The LEGO and "Story Table" Workshops use the same principle to engage and teach: students construct to retell the Bible story using props (figurines, LEGO, etc). Sometimes we have even called them "Construction" Workshops to differentiate them from Dram and Puppets. In truth, all are types of STORYTELLING with props.
A LEGO "Workshop" in Rotation parlance is a classroom set up to make LEGOS the main learning activity for the lesson plan. It can be as simple as a classroom with a bucket of LEGOs, or a special LEGO area with lots of LEGO and prop construction supplies. Projects can be individual, pairs, groups. LEGOs can be used as an opening or main or reflection activity. And it's popular to retell the story using LEGOS and a cellphone video camera to record it for posterity! (Recording has the effect of helping students focus on getting it right.)
Any Bible story you can tell with puppets or drama can be retold with LEGOs. As a fun "hands-on" medium, LEGOS create excitement and focus, and they promote storytelling and memory. They are also reusable and infinitely configurable.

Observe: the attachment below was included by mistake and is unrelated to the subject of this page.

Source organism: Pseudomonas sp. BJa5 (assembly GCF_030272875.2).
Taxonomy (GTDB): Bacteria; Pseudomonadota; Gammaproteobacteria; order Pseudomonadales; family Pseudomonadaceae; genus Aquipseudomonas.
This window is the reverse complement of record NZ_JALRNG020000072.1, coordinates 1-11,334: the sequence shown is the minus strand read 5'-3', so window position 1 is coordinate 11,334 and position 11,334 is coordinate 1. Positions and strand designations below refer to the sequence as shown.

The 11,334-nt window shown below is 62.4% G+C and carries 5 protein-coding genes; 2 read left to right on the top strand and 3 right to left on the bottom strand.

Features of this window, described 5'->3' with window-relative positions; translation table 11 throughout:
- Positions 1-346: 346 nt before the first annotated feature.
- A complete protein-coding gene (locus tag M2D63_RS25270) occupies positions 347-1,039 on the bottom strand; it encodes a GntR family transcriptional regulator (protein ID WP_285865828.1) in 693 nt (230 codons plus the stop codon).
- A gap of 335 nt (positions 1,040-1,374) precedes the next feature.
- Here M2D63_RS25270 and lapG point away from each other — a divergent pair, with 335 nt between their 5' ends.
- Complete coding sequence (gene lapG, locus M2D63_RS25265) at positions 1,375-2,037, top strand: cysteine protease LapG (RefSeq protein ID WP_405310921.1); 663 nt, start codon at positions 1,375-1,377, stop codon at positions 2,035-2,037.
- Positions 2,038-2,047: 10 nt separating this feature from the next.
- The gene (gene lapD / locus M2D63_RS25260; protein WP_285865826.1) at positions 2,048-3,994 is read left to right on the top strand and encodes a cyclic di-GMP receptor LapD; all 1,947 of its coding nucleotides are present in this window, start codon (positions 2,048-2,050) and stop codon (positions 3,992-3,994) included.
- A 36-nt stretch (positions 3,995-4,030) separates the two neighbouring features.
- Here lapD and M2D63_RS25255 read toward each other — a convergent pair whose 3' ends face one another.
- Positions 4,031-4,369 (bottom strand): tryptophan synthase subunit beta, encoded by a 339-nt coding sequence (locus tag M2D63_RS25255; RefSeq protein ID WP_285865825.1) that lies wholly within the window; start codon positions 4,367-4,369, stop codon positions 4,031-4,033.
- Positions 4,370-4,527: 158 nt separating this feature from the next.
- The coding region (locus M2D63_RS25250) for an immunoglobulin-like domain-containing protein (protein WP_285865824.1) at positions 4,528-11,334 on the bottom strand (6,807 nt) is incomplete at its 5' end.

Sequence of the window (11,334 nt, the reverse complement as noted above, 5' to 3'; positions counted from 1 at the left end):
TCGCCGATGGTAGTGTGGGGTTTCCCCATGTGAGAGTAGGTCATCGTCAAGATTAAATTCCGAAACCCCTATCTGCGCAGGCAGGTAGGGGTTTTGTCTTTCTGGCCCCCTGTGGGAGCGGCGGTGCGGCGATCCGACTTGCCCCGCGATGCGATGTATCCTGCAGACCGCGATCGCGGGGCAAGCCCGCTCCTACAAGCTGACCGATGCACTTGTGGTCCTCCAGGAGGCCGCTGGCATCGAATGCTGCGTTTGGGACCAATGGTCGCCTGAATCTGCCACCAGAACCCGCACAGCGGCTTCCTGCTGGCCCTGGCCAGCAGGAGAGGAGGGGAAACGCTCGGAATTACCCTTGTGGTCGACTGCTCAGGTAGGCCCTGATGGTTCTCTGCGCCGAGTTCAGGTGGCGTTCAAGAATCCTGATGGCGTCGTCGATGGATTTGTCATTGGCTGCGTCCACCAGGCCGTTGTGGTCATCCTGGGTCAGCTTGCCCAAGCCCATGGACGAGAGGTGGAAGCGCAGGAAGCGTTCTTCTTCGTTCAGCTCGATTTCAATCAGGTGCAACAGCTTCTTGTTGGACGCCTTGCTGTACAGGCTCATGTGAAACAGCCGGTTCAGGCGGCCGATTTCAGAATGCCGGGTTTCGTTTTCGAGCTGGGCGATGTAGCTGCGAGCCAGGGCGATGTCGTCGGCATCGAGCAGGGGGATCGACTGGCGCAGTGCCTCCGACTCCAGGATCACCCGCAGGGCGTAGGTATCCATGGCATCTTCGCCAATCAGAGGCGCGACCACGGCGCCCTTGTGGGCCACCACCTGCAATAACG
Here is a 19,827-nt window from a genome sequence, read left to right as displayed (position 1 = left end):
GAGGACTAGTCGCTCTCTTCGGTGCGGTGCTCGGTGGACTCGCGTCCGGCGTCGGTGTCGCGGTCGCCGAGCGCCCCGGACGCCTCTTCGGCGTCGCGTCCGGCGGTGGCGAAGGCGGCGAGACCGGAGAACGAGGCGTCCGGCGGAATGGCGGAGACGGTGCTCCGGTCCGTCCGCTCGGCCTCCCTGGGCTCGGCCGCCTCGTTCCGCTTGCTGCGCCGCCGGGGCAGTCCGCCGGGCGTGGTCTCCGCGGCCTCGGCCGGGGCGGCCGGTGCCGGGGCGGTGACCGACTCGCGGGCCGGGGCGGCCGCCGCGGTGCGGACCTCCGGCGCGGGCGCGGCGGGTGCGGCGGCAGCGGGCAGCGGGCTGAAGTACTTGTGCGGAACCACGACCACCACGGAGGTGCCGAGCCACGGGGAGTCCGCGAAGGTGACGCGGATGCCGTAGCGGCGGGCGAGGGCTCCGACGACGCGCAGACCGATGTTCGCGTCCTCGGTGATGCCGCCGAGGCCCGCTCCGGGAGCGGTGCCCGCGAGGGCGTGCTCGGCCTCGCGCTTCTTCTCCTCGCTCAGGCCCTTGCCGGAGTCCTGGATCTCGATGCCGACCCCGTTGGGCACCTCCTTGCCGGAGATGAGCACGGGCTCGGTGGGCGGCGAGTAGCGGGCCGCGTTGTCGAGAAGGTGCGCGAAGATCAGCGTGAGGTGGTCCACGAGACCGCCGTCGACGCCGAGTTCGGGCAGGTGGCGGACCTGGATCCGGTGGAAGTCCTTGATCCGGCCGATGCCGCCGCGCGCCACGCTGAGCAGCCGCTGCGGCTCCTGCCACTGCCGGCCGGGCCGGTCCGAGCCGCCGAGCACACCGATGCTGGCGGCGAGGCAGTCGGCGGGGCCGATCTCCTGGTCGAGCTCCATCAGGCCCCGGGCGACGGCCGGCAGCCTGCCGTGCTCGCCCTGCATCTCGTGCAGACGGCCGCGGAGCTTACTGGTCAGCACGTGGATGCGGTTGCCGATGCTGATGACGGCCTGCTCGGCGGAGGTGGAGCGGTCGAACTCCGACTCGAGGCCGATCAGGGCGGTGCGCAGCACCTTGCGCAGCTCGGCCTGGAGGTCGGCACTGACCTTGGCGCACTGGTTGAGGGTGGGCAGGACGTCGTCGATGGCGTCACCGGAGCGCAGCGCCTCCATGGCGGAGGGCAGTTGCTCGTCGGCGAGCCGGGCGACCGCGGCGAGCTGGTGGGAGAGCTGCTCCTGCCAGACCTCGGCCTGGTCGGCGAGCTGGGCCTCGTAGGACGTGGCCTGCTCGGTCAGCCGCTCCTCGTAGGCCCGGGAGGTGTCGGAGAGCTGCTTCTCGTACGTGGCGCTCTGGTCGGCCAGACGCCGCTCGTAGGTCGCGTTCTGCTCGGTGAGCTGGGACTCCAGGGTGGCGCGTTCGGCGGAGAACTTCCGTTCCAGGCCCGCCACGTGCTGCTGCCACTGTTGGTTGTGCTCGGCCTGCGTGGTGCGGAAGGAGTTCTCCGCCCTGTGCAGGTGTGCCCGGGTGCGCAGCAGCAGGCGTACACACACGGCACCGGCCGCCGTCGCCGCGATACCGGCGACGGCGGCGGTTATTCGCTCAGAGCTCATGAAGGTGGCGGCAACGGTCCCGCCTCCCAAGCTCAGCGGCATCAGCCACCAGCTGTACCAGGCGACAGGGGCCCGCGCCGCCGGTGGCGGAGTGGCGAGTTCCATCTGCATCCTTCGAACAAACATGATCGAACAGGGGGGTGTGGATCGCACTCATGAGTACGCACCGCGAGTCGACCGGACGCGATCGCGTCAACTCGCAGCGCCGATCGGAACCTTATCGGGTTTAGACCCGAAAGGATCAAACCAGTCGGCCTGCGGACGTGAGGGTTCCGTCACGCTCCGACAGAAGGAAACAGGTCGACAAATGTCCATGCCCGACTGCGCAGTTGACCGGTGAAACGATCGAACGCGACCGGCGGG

Ten Reasons Why We Like "LEGO" Workshops:
- Kids and adults love to build with Legos.
- Many church members have Legos to donate! They can also be purchased in bulk online.
- Lego projects naturally adapt to the creator's skill and imagination.
- Construction focuses their mind's attention. It's the fine-motor skills that do it!
- Construction can foster cooperative behavior.
- Legos have a cool factor.
- Creating the scene of a story helps students imagine and better remember the story, and consider details they may not have noticed by simply reading or hearing the story.
- Lego characters are POSABLE. In addition to conveying action and reaction in the story.
- Lego story creations create a record or display of the story that can be displayed and shared with others.
- LEGOs can be used to spell words, verses, and reflections.
Whether you're constructing one Bible story scene, or splitting into groups and creating several different scenes in a story, LEGO creations are personal ("I made that") and they are shareable ("let me tell you the part of the story I constructed").
Here are some photos from State Street UMC's Elijah rotation
Different groups took different parts of the Elijah story, which they had been studying that month, recreated and then retold the story in Legos.
Do you recognize Elijah's story above?
Hint: Notice the fallen characters and blue border.
Answer at the end of this post.
Elijah calls Elisha to service. Elijah eats dinner with Elisha and his family.
Answer to the first photo:
1 Kings 18: Elijah and the Prophets of Baal on Mt Carmel.
Elijah had them pour water on his bull and God sent down fire.